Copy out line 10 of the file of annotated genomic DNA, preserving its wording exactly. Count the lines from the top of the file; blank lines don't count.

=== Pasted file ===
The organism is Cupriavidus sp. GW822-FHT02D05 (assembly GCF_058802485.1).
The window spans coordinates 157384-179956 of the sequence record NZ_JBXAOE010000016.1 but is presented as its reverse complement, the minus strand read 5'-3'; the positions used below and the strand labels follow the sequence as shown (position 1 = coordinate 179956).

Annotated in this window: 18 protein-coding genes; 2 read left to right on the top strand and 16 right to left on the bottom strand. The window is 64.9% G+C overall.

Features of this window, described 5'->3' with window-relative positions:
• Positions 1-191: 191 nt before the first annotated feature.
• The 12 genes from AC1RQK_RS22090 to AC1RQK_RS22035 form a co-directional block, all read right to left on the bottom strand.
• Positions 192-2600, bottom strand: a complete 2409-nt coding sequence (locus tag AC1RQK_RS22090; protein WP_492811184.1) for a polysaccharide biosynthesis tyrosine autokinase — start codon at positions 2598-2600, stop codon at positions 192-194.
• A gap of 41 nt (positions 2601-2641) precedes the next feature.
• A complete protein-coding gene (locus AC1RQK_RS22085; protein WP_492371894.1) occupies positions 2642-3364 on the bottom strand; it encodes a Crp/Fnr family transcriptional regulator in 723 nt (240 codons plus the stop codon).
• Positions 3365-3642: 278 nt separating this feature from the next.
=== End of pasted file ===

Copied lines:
• Positions 3365-3642: 278 nt separating this feature from the next.